Tickets for domestic and international travel are slightly different, but all contain the same information. Please note that most times for Russian cities are given in Moscow time and cities outside Russia are given in local time. Ask the cashier or information booth at the train station what time you need to be there.
Tickets for Russian domestic rail travel:
|1 - Train Number
2 - Date of Departure
3 - Time of Departure (MOSCOW TIME)
4 - Wagon Number
5 - Class
6 - Departure City
|7 - Destination City
8 - Seat Number
9 - Passenger Name
10 - Date of Arrival
11 - Time of Arrival (MOSCOW TIME)
6. The Station back to top
Make sure you understand your tickets and know what station you will be leaving from (larger cities often have a few!) Look for the long-distance train timetable and not the prigorodni (commuter rail) schedule. This timetable will indicate train number, destination, scheduled departure time, actual departure time, and track number.
At each track there will also be a sign with the train number, time of departure and destination. Be aware of arrival and departure delays or last minute track number changes. Although any delays or last minute changes are announced, they are usually announced only in Russian. If you do not understand the announcements or feel uncertain about anything, address the Spravochnaya (Information) window. You may find that they also only speak Russian, but just show them your ticket and they will point you in the right direction. You can also try asking other travelers in this manner.
When looking for your wagon, look for numbers that are on a white sign in the window near the door of each wagon. Don't be alarmed if train cars don't appear to be in order or skip a number. The provodnik (wagon attendant) might collect your ticket either as you board or a bit later, and keep it until you disembark. This is also normal. If you are disembarking mid-route (not at the end of the line), you should remind the attendant, as it could require waking you up in the middle of the night.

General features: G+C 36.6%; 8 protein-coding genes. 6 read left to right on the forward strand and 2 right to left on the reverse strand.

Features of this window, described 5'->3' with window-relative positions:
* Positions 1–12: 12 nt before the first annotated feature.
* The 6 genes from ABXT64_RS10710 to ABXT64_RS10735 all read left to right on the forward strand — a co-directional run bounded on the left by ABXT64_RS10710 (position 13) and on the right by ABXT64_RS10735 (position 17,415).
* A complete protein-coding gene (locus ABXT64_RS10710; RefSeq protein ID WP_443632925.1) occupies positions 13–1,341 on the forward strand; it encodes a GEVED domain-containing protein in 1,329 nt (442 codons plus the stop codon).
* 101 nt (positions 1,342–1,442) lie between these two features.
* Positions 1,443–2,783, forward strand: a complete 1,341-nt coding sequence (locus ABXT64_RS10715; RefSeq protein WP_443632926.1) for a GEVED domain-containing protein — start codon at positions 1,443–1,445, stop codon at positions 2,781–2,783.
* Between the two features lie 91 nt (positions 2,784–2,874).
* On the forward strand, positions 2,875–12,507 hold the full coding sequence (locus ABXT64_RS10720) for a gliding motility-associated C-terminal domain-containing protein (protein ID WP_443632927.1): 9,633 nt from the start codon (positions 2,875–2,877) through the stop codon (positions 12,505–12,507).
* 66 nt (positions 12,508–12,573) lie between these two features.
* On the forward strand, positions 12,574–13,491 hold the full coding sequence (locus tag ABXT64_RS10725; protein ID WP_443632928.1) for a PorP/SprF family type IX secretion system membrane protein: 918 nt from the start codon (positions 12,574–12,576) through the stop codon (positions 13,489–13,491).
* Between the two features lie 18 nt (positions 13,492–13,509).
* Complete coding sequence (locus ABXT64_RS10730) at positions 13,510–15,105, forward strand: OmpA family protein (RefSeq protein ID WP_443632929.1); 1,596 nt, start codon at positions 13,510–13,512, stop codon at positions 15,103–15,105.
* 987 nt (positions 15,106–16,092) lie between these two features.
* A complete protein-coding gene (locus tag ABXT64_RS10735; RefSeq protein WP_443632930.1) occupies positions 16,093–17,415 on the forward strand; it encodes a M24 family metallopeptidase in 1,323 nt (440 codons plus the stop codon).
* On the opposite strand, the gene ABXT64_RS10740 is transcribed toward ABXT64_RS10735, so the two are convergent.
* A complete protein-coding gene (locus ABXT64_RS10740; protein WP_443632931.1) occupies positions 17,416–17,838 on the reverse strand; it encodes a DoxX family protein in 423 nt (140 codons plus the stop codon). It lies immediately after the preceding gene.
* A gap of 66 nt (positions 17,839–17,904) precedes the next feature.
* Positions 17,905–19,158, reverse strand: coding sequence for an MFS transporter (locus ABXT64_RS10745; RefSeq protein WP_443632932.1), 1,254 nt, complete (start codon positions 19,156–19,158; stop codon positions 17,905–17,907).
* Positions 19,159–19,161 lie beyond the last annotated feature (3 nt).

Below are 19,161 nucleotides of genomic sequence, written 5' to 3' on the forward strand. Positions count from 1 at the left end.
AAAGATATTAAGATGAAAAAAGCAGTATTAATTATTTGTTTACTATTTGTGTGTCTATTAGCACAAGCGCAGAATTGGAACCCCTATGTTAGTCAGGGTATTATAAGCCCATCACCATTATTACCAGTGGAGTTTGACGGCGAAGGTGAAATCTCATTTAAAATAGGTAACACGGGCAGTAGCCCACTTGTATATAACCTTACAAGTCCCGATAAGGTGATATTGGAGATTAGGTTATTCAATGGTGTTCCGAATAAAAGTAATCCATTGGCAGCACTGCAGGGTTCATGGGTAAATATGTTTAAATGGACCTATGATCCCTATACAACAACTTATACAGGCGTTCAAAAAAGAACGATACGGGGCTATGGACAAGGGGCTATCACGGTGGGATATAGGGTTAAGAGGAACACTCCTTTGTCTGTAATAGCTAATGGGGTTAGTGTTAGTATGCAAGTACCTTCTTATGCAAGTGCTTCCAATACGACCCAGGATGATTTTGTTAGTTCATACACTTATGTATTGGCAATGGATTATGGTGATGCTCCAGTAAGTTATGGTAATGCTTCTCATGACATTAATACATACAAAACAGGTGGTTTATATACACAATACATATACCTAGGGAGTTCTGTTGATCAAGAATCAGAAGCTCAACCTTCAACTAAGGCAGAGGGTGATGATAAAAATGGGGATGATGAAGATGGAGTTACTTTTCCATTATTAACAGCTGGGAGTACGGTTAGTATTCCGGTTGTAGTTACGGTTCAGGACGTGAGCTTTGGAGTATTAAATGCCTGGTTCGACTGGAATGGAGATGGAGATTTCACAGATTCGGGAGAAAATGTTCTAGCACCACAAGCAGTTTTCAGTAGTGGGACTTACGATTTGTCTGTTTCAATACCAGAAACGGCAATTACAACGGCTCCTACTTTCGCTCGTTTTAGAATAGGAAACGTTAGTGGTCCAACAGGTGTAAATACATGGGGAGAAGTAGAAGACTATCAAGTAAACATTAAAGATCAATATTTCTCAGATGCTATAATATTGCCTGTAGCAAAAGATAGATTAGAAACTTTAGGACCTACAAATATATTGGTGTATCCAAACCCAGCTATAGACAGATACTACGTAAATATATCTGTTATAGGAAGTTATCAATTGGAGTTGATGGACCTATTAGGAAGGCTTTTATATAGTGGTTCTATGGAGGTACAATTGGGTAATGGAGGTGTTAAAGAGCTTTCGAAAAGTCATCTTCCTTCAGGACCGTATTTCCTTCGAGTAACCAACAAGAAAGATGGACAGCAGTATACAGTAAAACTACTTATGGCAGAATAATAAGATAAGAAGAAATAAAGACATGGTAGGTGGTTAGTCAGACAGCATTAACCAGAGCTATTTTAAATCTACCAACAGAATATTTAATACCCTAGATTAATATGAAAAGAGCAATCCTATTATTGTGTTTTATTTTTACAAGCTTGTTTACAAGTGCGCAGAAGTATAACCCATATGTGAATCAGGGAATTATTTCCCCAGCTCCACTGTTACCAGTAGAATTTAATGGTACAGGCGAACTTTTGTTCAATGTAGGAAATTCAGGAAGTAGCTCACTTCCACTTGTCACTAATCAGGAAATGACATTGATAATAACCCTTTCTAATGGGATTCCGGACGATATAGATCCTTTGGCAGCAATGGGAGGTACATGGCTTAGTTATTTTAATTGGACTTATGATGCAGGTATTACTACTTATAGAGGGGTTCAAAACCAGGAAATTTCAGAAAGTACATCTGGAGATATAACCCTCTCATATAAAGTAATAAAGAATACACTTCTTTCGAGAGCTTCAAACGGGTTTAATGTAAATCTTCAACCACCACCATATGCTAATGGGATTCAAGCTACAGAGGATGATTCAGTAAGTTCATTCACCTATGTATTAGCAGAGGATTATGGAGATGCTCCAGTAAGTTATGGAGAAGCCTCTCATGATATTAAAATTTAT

7. Organizing Excursions back to top
Aside from tickets, if you plan on doing any kinds of excursions (such as going to Perm-36 outside of Perm for example), it is best to plan these in advance. Public transport in Siberian cities is not as elaborate as that in Moscow or Petersburg, so for trips outside major cities along the railway, you’ll sometimes need to either have your own personal arrangements for transportation in advance, hire a taxi, or have a strong grasp on that region’s bus system. Usually the larger cities have guide centers, such as the Yekaterinburg Guide Center in Yekaterinburg (Екатеринбургский центр гидов), where tourists can organize day trips for that same day or hire temporary guides, but it is cheaper to book ahead if you know the exact dates you’ll be in that particular city. For a trip to Perm-36 in Kuchino Village, for example, go to www.uraltourism.com.
8. Don't Leave Home Without: back to top